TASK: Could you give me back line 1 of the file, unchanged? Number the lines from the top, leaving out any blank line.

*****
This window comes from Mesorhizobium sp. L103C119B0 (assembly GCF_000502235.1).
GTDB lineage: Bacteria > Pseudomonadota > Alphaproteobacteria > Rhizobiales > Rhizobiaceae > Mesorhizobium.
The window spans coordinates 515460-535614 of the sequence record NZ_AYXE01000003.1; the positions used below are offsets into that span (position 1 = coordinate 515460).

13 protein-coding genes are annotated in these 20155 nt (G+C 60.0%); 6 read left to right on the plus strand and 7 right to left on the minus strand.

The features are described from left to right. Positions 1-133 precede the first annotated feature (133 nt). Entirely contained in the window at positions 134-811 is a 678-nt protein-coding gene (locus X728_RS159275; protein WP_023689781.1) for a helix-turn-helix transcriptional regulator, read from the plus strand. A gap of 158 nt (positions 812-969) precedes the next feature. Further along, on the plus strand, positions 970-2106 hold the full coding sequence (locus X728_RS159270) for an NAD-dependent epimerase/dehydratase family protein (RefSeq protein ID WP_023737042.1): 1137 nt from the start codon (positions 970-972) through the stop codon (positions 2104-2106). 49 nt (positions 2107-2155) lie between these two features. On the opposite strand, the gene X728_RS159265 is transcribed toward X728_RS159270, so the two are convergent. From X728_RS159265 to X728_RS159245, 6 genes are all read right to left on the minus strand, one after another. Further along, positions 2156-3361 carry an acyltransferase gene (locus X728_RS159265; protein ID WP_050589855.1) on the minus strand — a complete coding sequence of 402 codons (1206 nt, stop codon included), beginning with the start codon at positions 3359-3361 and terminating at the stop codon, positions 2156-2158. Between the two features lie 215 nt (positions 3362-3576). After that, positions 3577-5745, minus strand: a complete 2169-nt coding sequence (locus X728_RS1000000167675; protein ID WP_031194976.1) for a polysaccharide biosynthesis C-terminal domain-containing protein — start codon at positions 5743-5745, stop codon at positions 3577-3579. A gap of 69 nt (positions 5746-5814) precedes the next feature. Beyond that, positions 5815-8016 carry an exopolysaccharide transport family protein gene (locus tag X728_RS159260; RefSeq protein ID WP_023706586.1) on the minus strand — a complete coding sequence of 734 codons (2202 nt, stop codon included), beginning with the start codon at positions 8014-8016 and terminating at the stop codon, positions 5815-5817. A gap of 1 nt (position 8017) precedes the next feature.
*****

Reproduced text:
This window comes from Mesorhizobium sp. L103C119B0 (assembly GCF_000502235.1).